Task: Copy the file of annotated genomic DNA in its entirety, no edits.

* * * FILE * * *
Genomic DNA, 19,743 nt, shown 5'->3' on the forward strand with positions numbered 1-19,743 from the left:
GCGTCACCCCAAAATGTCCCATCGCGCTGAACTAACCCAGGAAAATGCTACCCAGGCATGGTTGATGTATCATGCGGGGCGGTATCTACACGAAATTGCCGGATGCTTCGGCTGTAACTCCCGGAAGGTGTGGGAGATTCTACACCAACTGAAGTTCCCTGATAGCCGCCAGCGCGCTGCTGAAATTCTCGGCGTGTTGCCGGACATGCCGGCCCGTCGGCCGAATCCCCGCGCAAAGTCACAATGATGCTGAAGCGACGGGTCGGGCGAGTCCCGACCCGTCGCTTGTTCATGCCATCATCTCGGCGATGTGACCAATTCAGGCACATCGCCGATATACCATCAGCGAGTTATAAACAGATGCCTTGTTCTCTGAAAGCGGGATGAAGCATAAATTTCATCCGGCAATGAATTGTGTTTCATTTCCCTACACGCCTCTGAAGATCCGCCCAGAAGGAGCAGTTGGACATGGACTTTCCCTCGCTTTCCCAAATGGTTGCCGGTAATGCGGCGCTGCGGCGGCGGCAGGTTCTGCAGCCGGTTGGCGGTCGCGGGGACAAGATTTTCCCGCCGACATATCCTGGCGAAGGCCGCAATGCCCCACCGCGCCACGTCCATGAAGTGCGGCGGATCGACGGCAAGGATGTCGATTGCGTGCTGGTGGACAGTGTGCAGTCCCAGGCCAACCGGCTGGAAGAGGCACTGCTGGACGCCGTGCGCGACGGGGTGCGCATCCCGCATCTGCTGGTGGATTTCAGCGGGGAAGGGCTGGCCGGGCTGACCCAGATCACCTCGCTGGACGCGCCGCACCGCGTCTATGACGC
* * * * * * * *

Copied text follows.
Genomic DNA, 19,743 nt, shown 5'->3' on the forward strand with positions numbered 1-19,743 from the left:
GCGTCACCCCAAAATGTCCCATCGCGCTGAACTAACCCAGGAAAATGCTACCCAGGCATGGTTGATGTATCATGCGGGGCGGTATCTACACGAAATTGCCGGATGCTTCGGCTGTAACTCCCGGAAGGTGTGGGAGATTCTACACCAACTGAAGTTCCCTGATAGCCGCCAGCGCGCTGCTGAAATTCTCGGCGTGTTGCCGGACATGCCGGCCCGTCGGCCGAATCCCCGCGCAAAGTCACAATGATGCTGAAGCGACGGGTCGGGCGAGTCCCGACCCGTCGCTTGTTCATGCCATCATCTCGGCGATGTGACCAATTCAGGCACATCGCCGATATACCATCAGCGAGTTATAAACAGATGCCTTGTTCTCTGAAAGCGGGATGAAGCATAAATTTCATCCGGCAATGAATTGTGTTTCATTTCCCTACACGCCTCTGAAGATCCGCCCAGAAGGAGCAGTTGGACATGGACTTTCCCTCGCTTTCCCAAATGGTTGCCGGTAATGCGGCGCTGCGGCGGCGGCAGGTTCTGCAGCCGGTTGGCGGTCGCGGGGACAAGATTTTCCCGCCGACATATCCTGGCGAAGGCCGCAATGCCCCACCGCGCCACGTCCATGAAGTGCGGCGGATCGACGGCAAGGATGTCGATTGCGTGCTGGTGGACAGTGTGCAGTCCCAGGCCAACCGGCTGGAAGAGGCACTGCTGGACGCCGTGCGCGACGGGGTGCGCATCCCGCATCTGCTGGTGGATTTCAGCGGGGAAGGGCTGGCCGGGCTGACCCAGATCACCTCGCTGGACGCGCCGCACCGCGTCTATGACGC